S3-5. Personal and Private use



S3-6. Access restrictions



S3-7. Publication of illegal, polemic, pornographic or threatening materials.



S3-8. Using site for illicit, illegal, negligent or fraudulent purposes



S3-9. Exclusion of warrantees



S3-10. Printed texts prevail over web texts



S3-11. Nielsen ratings



S3-13. Sent material is public



S3-13. Future expectations



Table 3. Contrastive analysis of moves, steps and substeps in the legal
section of corporate websites.

The contrastive study reveals striking differences in the prototypical macrostructures of legal texts in websites. The largest differences are due to a number of steps and substeps that appear with much higher frequencies in LT, together with some substeps that only appear in these last texts. As a whole, the textual block with the largest frequency difference is the substep that encourages users to read the entire legal text before using the site (S1-1-b), +52.1%, followed by a step that refers to changes and modifications in the terms and conditions (S3-4), +51.54%, the links to and from external sites (S2-4), +43.56, and the applicable laws in case of conflict (S1-5), +42%. The higher frequency of the first of the substeps might simply be due to the much larger extension of LT as reported in the previous section. As such, there is an additional need to implicitly encourage the user to read these legal terms. Also of interest is the much higher frequency of the move that established the applicable laws (S1-5). This is clearly indicative of the need to establish implicitly the applicable laws given the high costs associated with the adaptation of legal terms to each target locale. A closer analysis of this step shows that 34% of localised sites do not indicate the applicable legislation, 32.60% chose the Spanish legislation, 21.73% that of the United States, and 8.69% the Swiss one.

Jimenez 1
Figure 2. Applicable laws to corporate websites as stated in legal sections

Given that according to the Forbes list all localised companies are based in the USA, it is of interest that in their globalisation-localisation efforts, only 32.60% of websites adapt their legal terms to the target Spanish locale, while 21.73% apply the laws of the USA. Additionally, once the US laws are stated, most sites further delimit the applicable state or federal laws. The following jurisdictions were found, from the most frequent to the least: California, Illinois, Delaware, Washington, Georgia, Minnesota, and US Federal Laws.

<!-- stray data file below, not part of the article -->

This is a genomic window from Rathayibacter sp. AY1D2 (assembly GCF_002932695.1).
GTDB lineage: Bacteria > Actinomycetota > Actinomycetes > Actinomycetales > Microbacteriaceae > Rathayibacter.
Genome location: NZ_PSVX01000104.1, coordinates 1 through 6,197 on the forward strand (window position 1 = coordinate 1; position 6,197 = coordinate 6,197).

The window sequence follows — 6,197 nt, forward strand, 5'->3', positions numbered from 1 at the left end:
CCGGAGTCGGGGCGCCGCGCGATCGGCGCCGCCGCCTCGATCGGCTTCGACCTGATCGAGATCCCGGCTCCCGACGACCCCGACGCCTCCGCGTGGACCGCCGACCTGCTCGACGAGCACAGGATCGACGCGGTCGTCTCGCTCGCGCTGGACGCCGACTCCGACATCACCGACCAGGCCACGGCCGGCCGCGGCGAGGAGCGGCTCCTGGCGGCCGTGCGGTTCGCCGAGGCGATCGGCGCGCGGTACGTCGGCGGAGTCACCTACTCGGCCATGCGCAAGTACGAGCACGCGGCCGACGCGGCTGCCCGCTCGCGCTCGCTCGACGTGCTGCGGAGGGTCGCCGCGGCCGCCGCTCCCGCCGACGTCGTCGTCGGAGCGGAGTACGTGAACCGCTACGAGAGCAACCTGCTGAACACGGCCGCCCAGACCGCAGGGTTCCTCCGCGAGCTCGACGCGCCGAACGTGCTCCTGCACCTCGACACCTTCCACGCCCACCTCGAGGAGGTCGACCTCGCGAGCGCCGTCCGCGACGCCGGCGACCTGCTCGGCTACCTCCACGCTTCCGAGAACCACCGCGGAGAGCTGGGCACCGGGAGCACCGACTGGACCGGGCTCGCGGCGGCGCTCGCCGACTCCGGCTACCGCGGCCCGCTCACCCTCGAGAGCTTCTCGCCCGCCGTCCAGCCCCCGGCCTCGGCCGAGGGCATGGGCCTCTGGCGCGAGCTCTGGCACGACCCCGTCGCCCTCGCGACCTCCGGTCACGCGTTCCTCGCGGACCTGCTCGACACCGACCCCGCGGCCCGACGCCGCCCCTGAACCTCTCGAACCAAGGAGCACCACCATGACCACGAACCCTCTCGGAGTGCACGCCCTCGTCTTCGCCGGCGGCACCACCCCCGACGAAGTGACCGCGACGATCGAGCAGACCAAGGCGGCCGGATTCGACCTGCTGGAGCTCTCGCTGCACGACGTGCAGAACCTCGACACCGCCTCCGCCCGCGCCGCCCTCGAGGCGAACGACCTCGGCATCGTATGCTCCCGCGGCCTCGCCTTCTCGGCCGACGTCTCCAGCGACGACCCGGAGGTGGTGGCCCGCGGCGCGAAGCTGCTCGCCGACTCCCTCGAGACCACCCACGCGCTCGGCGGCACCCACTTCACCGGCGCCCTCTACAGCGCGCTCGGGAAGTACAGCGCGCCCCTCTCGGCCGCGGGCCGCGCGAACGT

As far as the research question, whether websites, or more specifically their legal texts, are adapted to the target locale, the analysis of the segments that are more frequent in original texts is quite revealing. Table 4 shows this contrastive analysis, in which the values are the difference in frequency between both macrostructural profiles presented in Table 3. The five substeps with higher frequencies in original texts are all related to the Spanish legal context, specifically, to the Spanish Laws regarding data protection and e-commerce. The reference to compliance with the Spanish Data Protection Law of 1999 is 38.80% more frequent in original texts, and a specific clause in this law regarding the right of the user to access, rectify or delete this information is also 18.91% more frequent. The substep related to the 2002 Spanish Law of Information Society Services and e-Commerce also appears with a higher frequency, 16.12%. Furthermore, the other two substeps with the larger frequencies in OT refer to specific aspects of business law in Spain: the company legal address and their Spanish Tax Identification Code (CIF), the de facto business ID number in that country.

Original to localised texts

 % difference

Localised to original texts

% difference

-Legal registration of company
-Spanish Personal Data Protection Law
-Spanish Tax Identification Code (CIF)
-Right to access, rectify, cancel or oppose data
-Spanish Law 34/2002 (Information Society Services and e-Commerce)



-Please read the text (S1-1-b)
-Changes to terms (S1-4)  
-Links from and to the site (S2-4)
-Applicable Laws (S1-5)  
-Acceptance of legal terms (S1-2)
-Minor protection (S2-11)


Table 4. Contrastive analysis of steps and substeps with the greatest intertextual differences in frequency.